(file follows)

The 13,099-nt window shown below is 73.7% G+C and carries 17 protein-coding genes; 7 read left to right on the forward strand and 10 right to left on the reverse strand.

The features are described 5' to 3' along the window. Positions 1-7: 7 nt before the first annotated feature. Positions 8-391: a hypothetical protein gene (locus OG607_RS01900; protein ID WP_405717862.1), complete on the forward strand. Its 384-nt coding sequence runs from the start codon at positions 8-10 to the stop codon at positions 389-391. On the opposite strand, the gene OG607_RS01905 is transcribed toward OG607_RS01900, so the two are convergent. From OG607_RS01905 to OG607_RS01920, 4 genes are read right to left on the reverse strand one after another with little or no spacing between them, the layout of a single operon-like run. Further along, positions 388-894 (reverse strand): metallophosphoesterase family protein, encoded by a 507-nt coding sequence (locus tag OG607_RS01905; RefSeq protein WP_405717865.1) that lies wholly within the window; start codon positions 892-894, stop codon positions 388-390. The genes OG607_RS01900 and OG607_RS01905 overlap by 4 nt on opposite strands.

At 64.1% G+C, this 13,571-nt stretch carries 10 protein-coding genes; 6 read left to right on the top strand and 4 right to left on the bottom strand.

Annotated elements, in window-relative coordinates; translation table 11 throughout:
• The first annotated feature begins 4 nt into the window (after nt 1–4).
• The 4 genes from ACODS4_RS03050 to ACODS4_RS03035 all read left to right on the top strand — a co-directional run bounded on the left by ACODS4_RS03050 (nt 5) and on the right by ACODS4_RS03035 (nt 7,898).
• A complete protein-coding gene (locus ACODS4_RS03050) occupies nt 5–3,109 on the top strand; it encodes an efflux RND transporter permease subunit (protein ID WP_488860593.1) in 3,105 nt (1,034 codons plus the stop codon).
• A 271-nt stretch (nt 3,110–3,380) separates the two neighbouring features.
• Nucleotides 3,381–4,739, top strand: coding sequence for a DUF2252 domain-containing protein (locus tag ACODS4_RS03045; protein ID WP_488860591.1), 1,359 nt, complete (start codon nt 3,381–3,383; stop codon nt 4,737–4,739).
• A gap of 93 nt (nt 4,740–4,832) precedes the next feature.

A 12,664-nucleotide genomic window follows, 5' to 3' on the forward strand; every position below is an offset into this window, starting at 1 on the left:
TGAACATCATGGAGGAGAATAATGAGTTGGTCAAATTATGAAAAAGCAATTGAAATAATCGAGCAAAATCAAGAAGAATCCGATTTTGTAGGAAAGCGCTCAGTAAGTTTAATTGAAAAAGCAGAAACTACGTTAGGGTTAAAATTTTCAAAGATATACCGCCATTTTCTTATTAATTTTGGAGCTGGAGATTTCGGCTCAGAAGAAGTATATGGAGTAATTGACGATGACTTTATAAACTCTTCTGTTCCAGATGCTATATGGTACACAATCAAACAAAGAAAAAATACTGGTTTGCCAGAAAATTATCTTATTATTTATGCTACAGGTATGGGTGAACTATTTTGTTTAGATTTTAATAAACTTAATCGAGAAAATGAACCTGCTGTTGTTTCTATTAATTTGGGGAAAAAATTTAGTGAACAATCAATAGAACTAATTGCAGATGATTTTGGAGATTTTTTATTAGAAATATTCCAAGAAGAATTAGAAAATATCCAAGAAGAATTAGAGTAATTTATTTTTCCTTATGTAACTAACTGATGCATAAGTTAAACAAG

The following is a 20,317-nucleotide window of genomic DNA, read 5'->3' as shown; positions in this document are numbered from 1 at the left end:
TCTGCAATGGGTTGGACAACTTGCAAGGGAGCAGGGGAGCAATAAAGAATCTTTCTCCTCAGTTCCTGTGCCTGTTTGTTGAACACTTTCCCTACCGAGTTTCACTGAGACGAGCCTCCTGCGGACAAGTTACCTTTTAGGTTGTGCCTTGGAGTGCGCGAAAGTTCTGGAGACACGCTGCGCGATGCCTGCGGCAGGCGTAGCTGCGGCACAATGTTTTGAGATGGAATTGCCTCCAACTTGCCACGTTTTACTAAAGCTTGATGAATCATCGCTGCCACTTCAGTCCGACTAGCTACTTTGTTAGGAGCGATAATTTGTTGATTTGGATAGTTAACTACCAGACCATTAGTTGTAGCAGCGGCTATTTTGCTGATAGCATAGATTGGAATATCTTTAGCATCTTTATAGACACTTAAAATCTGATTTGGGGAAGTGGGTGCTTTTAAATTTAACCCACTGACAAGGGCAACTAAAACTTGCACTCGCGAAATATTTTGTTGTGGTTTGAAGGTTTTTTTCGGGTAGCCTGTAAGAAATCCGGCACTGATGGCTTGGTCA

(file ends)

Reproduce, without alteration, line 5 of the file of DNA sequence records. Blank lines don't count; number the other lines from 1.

• The first annotated feature begins 4 nt into the window (after nt 1–4).